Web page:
David Ford, Texas A&M University
This project seeks to synthesize and evaluate organic-inorganic hybrid membranes with a novel hierarchical nanostructure. The basic frameworks are mesoporous inorganic membranes with average pore sizes ranging from 2 to 20 nanometers. These membranes are chemically modified with dendrimers, either as ultra-thin supported films or as fillers that attach to the interior porous surfaces. Dendrimers are highly branched, monodisperse polymers with dimensions ranging from one to a few dozen nanometers; their high surface-group density and tunable chemistry allows one to create membranes that are highly selective for various gas-phase species of interest. Other design variables such as pore size, dendrimer size, and dendrimer surface coverage allow further control of membrane performance. Thus, these unique nano-architectures afford a degree of simultaneous control over both the chemistry and free volume of the membrane that is difficult to achieve with purely polymeric or purely inorganic materials.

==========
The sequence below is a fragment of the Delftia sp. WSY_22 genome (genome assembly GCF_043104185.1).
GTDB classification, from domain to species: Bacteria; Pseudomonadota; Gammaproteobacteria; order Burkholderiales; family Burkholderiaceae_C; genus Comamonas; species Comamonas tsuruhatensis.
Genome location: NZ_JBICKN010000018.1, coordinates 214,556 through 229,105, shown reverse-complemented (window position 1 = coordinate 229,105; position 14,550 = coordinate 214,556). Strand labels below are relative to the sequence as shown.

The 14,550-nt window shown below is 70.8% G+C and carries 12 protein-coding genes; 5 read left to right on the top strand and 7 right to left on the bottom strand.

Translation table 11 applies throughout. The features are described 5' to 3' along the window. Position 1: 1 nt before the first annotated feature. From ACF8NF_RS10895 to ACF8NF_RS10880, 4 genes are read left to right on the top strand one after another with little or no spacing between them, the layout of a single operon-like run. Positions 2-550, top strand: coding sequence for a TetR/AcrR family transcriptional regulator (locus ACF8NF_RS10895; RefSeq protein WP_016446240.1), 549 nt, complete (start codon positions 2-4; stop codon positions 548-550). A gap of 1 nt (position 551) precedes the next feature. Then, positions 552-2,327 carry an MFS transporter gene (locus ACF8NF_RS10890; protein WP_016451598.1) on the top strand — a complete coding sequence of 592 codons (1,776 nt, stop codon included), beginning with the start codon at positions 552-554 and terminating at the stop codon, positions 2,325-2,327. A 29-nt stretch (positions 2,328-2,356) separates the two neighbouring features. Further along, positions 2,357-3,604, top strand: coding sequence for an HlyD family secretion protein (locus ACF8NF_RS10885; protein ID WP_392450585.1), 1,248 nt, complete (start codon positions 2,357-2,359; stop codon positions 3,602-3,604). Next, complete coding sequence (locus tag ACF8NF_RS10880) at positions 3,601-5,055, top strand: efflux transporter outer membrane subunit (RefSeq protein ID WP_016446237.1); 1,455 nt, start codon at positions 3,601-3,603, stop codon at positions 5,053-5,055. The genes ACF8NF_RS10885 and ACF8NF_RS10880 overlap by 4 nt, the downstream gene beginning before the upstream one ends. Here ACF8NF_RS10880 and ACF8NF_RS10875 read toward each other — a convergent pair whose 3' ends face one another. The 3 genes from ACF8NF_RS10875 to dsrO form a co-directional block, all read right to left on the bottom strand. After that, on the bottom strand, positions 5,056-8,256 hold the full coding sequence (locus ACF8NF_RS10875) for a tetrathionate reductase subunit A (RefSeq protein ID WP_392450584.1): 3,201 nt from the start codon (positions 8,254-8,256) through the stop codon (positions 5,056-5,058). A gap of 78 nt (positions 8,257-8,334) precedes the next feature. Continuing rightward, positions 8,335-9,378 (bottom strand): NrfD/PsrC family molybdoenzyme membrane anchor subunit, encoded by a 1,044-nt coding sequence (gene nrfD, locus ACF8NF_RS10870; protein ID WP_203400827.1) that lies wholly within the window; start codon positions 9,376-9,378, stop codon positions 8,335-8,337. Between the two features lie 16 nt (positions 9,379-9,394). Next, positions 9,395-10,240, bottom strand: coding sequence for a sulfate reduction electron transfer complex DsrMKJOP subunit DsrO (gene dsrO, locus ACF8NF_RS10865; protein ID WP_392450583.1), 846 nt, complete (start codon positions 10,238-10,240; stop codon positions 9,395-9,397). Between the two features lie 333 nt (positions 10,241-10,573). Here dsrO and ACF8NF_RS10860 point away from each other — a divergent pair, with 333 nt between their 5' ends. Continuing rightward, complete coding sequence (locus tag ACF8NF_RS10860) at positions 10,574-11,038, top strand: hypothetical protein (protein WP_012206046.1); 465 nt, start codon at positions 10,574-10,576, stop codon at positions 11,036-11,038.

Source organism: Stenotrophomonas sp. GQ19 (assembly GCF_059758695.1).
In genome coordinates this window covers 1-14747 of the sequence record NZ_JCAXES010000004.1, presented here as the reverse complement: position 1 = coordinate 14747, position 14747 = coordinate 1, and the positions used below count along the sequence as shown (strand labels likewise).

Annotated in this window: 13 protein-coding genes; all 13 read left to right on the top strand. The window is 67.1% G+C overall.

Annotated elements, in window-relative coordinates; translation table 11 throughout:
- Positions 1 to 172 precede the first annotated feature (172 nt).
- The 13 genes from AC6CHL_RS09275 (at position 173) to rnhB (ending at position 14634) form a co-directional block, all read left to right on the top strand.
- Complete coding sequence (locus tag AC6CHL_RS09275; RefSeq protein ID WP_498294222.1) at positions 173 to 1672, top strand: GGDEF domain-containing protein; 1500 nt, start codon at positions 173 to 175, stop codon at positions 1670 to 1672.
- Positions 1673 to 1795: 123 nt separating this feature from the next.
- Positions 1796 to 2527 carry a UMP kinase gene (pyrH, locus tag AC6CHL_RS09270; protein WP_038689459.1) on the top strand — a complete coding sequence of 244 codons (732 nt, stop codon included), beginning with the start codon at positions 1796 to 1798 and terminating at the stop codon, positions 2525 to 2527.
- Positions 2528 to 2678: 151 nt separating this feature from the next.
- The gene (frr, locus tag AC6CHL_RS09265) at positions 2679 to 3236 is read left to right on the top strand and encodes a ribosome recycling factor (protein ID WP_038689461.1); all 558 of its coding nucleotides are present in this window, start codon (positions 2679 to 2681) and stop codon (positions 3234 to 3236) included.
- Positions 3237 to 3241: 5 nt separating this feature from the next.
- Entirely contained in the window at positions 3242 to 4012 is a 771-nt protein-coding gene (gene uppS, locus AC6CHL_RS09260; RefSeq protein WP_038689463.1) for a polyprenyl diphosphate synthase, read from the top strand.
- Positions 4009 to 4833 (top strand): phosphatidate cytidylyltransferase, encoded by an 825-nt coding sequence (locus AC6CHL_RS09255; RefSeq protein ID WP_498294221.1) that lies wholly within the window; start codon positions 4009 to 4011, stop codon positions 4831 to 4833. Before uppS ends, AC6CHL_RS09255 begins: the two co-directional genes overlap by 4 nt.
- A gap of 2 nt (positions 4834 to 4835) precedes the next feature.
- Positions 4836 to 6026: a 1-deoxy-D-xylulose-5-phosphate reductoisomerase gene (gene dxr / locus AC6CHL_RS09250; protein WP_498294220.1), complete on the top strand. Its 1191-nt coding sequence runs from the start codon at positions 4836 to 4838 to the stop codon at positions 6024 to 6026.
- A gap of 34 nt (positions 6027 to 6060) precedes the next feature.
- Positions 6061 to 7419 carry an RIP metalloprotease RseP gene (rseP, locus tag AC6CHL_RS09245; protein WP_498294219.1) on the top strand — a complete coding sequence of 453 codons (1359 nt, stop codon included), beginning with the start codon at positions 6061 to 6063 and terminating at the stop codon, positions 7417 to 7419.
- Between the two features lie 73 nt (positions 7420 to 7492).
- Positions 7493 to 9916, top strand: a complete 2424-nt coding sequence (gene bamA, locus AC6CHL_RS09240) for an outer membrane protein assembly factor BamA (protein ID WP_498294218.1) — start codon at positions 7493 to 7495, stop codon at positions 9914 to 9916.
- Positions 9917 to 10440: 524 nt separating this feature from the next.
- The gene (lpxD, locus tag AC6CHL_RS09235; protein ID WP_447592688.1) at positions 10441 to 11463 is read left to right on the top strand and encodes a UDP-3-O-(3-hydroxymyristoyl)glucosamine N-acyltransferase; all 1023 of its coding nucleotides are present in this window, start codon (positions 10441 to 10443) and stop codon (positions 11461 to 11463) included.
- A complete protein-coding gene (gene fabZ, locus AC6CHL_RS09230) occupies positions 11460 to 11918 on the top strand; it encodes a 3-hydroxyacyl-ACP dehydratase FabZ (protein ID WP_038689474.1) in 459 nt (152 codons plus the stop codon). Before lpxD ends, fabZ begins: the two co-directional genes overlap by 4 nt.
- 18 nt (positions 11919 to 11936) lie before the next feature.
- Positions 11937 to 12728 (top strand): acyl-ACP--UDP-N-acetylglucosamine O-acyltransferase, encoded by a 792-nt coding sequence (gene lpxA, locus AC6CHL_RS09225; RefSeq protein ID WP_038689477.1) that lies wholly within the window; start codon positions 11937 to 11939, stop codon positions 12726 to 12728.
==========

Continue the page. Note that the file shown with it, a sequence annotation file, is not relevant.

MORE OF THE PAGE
The goal of this project is to apply scientific and engineering concepts at the nanometer scale to create membranes of novel composition and structure. Such membranes can perform environmentally important separations, such as the removal of volatile organic compounds from air, more efficiently than current techniques. This will result in a cleaner environment at a lower cost. Furthermore, the project provides an excellent opportunity for a collaboration that crosses the boundaries between Colleges (Engineering and Science) and disciplines (separations and synthetic organic chemistry).
|Effective start/end date||08/1/01 → 07/31/02|
- National Science Foundation: $100,000.00